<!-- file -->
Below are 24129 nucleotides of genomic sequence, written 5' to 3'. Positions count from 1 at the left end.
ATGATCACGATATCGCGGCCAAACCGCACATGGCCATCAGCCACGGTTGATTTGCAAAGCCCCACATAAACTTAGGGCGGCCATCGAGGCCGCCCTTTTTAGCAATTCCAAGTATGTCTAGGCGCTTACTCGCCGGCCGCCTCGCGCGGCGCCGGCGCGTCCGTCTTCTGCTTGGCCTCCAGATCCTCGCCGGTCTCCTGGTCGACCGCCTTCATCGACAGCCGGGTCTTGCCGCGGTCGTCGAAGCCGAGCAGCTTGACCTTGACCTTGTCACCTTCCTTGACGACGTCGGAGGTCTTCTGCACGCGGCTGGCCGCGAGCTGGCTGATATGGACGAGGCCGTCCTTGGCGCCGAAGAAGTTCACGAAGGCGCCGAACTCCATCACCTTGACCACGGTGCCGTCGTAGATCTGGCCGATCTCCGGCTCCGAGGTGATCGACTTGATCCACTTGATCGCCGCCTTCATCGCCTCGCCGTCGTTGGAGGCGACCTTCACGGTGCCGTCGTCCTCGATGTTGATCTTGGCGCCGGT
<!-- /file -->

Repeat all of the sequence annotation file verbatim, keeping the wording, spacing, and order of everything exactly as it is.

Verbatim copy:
Below are 24129 nucleotides of genomic sequence, written 5' to 3'. Positions count from 1 at the left end.
ATGATCACGATATCGCGGCCAAACCGCACATGGCCATCAGCCACGGTTGATTTGCAAAGCCCCACATAAACTTAGGGCGGCCATCGAGGCCGCCCTTTTTAGCAATTCCAAGTATGTCTAGGCGCTTACTCGCCGGCCGCCTCGCGCGGCGCCGGCGCGTCCGTCTTCTGCTTGGCCTCCAGATCCTCGCCGGTCTCCTGGTCGACCGCCTTCATCGACAGCCGGGTCTTGCCGCGGTCGTCGAAGCCGAGCAGCTTGACCTTGACCTTGTCACCTTCCTTGACGACGTCGGAGGTCTTCTGCACGCGGCTGGCCGCGAGCTGGCTGATATGGACGAGGCCGTCCTTGGCGCCGAAGAAGTTCACGAAGGCGCCGAACTCCATCACCTTGACCACGGTGCCGTCGTAGATCTGGCCGATCTCCGGCTCCGAGGTGATCGACTTGATCCACTTGATCGCCGCCTTCATCGCCTCGCCGTCGTTGGAGGCGACCTTCACGGTGCCGTCGTCCTCGATGTTGATCTTGGCGCCGGT